International journal of clinical pharmacology and therapeutics 12/2014;
  • [Show abstract] [Hide abstract]
    ABSTRACT: Objective: A new twice daily sustained-release (SR) paracetamol formulation was developed to improve convenience and enhance patient compliance for treatment of pain from chronic diseases. This research aimed to evaluate bioavailability and compare pharmacokinetic (PK) properties of the new SR paracetamol formulation (2 — 1,000 mg) with those of immediaterelease (IR) paracetamol (2 — 500 mg) and existing extended-release (ER) paracetamol (2 — 665 mg). Methods: Two randomized, single-dose, 4-way crossover studies were conducted. A total of 28 healthy male and female volunteers participated in each study. The relative bioavailability, partial extent of absorption, overall elimination, food effect, and safety were evaluated. Results: The estimates of relative bioavailability of new SR with IR formulation based on dose-adjusted AUC0-inf were 91% (0.86 - 0.96) for the fasted state and 99% (0.95 - 1.02) for the fed state, while these estimates comparing new SR with ER formulation were 99% (0.96 - 1.03) in the fasted state and 98% (0.95 - 1.02) in the fed state. The accumulated mean time period at or above the minimal therapeutic plasma paracetamol concentration for the new SR was from 90% to 112% longer than that of the IR formulation, in fasted and fed state, respectively. Food significantly increased Cmax of SR formulation, with ratios fast vs. fed 0.79 (p < 0.0001) and 0.77 (p < 0.0001) in study I and II, respectively. Conclusions: The new SR formulation was well absorbed, with more than 90% relative bioavailability as compared to the currently marketed IR and ER products and better sustained-release PK characteristics, which make it suitable for twice-daily paracetamol treatment.
    International journal of clinical pharmacology and therapeutics 12/2014;
  • [Show abstract] [Hide abstract]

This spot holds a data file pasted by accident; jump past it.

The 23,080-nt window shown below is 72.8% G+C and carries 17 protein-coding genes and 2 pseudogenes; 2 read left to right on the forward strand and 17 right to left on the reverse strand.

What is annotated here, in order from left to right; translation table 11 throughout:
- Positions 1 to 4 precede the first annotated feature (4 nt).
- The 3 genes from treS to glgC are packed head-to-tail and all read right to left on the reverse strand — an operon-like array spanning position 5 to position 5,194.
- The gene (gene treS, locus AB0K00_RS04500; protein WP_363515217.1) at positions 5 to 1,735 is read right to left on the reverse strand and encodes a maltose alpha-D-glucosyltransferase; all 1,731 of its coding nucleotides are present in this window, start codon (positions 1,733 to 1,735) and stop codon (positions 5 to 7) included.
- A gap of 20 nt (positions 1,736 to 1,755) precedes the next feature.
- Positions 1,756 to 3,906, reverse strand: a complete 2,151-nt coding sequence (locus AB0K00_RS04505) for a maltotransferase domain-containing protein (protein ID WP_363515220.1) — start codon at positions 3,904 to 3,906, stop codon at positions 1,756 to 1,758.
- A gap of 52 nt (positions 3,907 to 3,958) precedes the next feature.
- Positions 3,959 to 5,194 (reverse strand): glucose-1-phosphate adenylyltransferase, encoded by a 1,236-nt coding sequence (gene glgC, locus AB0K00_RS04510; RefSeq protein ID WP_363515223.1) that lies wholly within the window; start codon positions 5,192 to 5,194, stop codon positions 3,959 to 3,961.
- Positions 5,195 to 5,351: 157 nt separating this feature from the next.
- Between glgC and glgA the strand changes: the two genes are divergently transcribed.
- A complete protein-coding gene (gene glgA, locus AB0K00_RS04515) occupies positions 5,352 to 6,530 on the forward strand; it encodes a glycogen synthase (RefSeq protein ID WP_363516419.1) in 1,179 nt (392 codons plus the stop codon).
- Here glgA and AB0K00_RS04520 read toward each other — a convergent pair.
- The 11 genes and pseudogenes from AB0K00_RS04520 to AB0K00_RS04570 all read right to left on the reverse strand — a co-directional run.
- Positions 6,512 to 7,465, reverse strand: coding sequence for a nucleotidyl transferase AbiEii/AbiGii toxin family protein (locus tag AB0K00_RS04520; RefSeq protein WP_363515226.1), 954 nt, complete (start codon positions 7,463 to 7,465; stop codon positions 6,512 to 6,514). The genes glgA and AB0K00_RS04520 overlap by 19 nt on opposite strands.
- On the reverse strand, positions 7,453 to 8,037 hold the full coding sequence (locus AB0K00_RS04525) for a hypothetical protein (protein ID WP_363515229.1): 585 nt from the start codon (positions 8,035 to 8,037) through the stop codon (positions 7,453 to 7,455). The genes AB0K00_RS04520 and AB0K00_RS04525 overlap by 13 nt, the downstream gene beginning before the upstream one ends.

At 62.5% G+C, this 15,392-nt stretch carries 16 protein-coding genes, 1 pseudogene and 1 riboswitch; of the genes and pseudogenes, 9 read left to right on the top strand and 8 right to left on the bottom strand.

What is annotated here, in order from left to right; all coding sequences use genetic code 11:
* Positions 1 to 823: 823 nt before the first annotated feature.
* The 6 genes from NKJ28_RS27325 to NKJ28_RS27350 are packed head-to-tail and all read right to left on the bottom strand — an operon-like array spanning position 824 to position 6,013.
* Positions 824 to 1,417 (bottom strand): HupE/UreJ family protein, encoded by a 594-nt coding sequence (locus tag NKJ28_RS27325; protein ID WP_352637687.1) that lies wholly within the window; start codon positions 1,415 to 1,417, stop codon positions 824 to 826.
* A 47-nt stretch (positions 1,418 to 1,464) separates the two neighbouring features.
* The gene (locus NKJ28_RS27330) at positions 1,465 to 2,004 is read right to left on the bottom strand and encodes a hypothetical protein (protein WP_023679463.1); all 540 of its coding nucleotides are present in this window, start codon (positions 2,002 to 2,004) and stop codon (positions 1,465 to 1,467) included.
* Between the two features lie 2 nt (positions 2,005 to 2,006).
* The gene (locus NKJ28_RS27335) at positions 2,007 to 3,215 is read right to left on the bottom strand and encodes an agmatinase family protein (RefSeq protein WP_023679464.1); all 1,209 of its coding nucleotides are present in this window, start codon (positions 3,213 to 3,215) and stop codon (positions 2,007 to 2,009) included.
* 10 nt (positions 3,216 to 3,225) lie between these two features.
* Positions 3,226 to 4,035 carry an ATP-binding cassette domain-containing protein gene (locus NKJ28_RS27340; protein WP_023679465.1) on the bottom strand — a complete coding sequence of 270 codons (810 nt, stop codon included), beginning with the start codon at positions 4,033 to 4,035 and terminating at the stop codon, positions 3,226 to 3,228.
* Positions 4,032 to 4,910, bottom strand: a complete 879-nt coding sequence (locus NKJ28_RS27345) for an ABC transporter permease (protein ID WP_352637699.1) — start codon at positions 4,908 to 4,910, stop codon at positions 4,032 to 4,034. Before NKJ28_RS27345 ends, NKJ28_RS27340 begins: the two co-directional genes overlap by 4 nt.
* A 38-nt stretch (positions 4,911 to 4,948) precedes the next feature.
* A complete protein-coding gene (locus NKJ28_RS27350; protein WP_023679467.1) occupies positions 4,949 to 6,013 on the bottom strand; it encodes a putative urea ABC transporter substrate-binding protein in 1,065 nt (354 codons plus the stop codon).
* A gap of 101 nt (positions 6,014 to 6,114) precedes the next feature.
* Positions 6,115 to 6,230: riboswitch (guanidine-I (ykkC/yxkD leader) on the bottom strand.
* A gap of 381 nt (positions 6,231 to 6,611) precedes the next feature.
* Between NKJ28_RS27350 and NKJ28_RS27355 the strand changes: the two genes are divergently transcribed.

ABSTRACT: Objective: To compare the bioavailability and safety profile of crushed ticagrelor tablets suspended in water and administered orally or via nasogastric tube, with that of whole tablets administered orally. Methods: In this single-center, open-label, randomized, three-treatment crossover study, 36 healthy volunteers were randomized to receive a single 90-mg dose of ticagrelor administered orally as a whole tablet or as crushed tablets suspended in water and given orally or via a nasogastric tube into the stomach, with a minimum 7-day wash-out between treatments. Plasma concentrations of ticagrelor and AR-C124910XX were assessed at 0, 0.5, 1, 2, 3, 4, 6, 8, 10, 12, 16, 24, 36, and 48 hours post-ticagrelor dose for pharmacokinetic analyses. Safety and tolerability was assessed throughout the study. Results: At 0.5 hours postdose, plasma concentrations of ticagrelor and AR-C124910XX were higher with crushed tablets administered orally (148.6 ng/mL and 13.0 ng/mL, respectively) or via nasogastric tube (264.6 ng/mL and 28.6 ng/mL, respectively) compared with whole-tablet administration (33.3 ng/mL and 5.2 ng/mL, respectively). A similar trend was observed at 1 hour postdose. Ticagrelor tmax was shorter following crushed vs. whole-tablet administration (1 vs. 2 hours, respectively). Geometric mean ratios between treatments for AUC and Cmax were contained within the bioequivalence limits of 80 - 125% for ticagrelor and AR-C124910XX. All treatments were generally well tolerated. Conclusions: Ticagrelor administered as a crushed tablet is bioequivalent to whole-tablet administration, independent of mode of administration (oral or via nasogastric tube), and resulted in increased plasma concentrations of ticagrelor and ARC124910XX at early timepoints.